Iran after good deal, not bound by time in N-talks
Iran says it seeks a "good" nuclear deal with the P5+1 group, stressing that Tehran will not be bound by time in striking a final deal with the six countries.
Addressing her weekly press conference on Wednesday, Foreign Ministry Spokeswoman Marzieh Afkham said Iran and its negotiating partners could clinch an agreement on the final text of a nuclear deal before the self-imposed June 30 deadline.
Representatives from Iran and the P5+1 group – the United States, the UK, France, China and Russia plus Germany – are holding extensive talks to finalize the text of a possible deal over Tehran’s nuclear program by the end of the month.
The two sides seek to seal a comprehensive deal based on the mutual understanding on the key parameters agreed upon in the Swiss city of Lausanne on April 2.
Asked about a bill passed by Iran’s Parliament (Majlis) requiring the government to safeguard the country's nuclear rights, Afkham said the current administration respects decisions by the Iranian legislature.
Afkham added that the Iranian negotiating team will abide by the measure once it is approved as a law by the Guardian Council, the body which oversees the bills passed in Majlis.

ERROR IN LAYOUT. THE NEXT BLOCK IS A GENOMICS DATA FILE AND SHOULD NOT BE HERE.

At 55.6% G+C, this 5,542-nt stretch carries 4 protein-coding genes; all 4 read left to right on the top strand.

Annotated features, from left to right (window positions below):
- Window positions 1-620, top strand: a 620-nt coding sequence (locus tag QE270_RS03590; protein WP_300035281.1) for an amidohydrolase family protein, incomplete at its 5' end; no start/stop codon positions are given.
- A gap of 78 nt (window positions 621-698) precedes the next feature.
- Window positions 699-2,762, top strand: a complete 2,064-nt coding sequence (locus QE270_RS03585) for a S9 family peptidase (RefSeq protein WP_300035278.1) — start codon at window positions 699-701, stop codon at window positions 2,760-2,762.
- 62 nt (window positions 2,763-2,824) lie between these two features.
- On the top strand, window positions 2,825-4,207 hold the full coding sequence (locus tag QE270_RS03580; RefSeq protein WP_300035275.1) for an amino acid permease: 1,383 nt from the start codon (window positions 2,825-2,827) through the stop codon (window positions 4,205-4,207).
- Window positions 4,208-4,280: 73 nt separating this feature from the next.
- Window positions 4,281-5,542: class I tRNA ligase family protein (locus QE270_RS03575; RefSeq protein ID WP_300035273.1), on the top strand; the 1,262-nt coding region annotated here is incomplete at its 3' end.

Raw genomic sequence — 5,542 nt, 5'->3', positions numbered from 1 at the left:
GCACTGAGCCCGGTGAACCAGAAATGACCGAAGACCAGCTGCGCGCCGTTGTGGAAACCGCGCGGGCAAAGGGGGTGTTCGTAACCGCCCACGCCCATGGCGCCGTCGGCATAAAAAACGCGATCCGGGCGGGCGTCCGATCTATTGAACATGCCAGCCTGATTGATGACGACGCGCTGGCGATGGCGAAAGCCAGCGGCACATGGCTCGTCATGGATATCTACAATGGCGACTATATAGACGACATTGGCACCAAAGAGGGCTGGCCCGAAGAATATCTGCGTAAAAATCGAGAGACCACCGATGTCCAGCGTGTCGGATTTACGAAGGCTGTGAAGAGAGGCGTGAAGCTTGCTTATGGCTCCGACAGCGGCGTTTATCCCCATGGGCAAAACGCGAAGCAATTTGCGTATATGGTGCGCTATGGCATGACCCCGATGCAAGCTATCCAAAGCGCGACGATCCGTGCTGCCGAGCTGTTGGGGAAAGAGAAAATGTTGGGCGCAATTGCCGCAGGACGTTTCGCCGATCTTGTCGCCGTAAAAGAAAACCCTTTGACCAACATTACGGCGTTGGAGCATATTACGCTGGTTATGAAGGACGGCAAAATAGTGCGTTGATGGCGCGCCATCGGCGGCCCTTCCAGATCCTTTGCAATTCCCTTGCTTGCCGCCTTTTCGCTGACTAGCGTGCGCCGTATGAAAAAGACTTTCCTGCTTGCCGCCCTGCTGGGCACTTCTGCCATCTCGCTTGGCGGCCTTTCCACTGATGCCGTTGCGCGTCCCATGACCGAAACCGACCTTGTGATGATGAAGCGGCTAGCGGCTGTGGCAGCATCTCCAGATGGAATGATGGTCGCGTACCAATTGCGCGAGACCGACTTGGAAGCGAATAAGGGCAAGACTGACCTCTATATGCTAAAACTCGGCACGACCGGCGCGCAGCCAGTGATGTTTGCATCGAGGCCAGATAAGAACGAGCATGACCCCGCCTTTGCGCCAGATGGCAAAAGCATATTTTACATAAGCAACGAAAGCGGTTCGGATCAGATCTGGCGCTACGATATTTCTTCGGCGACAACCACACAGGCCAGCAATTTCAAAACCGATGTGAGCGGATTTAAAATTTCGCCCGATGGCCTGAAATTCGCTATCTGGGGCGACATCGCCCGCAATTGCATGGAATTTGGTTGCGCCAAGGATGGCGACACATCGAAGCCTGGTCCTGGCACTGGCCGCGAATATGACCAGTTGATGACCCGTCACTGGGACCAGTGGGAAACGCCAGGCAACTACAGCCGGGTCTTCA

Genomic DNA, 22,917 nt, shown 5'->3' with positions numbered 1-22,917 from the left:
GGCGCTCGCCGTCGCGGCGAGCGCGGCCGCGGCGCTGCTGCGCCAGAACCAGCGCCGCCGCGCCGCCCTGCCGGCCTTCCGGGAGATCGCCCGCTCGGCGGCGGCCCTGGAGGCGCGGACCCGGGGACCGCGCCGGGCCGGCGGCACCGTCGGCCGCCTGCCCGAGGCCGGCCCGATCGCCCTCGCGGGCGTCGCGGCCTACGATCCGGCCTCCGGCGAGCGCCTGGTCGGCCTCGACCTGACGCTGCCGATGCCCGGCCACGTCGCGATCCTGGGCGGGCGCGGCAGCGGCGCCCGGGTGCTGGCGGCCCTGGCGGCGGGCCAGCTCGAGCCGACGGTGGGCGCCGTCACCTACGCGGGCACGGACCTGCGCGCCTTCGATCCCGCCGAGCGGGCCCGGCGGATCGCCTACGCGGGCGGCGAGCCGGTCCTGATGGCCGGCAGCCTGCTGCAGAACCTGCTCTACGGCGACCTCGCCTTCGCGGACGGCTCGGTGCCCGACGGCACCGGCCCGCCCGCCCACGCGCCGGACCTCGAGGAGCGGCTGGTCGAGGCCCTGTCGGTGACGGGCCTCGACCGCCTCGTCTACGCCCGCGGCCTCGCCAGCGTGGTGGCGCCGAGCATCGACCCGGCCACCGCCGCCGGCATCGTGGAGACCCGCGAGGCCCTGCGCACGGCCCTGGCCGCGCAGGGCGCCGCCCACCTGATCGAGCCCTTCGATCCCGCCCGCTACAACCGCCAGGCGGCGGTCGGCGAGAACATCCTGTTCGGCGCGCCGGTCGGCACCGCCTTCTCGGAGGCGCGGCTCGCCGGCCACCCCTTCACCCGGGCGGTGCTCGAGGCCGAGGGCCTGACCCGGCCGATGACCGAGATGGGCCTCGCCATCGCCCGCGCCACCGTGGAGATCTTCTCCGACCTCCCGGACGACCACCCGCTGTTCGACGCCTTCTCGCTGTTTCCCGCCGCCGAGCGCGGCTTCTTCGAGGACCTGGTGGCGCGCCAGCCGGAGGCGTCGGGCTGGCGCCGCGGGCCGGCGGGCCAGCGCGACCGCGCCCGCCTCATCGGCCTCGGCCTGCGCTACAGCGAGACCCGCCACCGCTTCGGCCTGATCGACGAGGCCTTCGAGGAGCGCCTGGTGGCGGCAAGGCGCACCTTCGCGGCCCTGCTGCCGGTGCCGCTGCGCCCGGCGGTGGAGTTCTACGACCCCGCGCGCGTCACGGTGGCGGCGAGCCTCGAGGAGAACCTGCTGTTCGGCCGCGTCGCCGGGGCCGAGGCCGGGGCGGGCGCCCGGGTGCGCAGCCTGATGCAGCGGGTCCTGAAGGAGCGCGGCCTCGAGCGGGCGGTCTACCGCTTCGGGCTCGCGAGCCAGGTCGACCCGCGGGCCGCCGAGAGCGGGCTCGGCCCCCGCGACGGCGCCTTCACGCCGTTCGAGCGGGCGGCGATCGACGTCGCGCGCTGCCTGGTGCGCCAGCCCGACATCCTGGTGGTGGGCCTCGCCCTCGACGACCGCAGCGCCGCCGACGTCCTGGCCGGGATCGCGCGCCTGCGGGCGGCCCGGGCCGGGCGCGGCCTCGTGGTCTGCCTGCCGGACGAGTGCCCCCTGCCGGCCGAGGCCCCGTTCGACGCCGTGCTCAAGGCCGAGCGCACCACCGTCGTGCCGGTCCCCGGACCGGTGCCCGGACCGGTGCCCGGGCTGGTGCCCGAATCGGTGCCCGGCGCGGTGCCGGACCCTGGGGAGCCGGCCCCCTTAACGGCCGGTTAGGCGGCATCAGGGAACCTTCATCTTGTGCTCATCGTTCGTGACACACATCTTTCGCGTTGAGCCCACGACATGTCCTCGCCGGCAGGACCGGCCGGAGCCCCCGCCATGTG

She, however, said that it would have been better if the viewpoints of the negotiating team regarding the bill had been taken into consideration.
The bill, overwhelmingly approved by 213 lawmakers, stipulates that any final nuclear agreement with the six world powers will be valid only if the terms in it are observed.
One of the terms of the bill demands that the total removal of anti-Iran sanctions be included in the text of a final agreement, and that the lifting of the bans take place on the very day that the Islamic Republic starts to fulfill its obligations under the possible deal.
The bill also says that, under a final nuclear deal, the International Atomic Energy Agency (IAEA) would be allowed to carry out "conventional inspections" of Iran’s nuclear sites within the framework of the Safeguards Agreement, but that any access to the country’s military, security and sensitive non-nuclear sites as well as documents and scientists would be forbidden.
The Iranian administration should not accept any restrictions regarding the country’s research on and development of nuclear technology for peaceful purposes, the bill stipulates.
Afkham once again reiterated Iran’s call for a political solution to the ongoing conflict in Yemen.
The Iranian official expressed regret over Saudi Arabia’s refusal to halt its airstrikes on Yemen during the fasting month of Ramadan.
Afkham noted that a ceasefire during the holy month could have paved the way for a political process to end the conflict in the war-torn Arab country.
Saudi Arabia started its airstrikes on Yemen on March 26 without a UN mandate.
According to the UN, over 2,600 people have been killed and thousands more injured by Saudi Arabia's airstrikes on Yemen.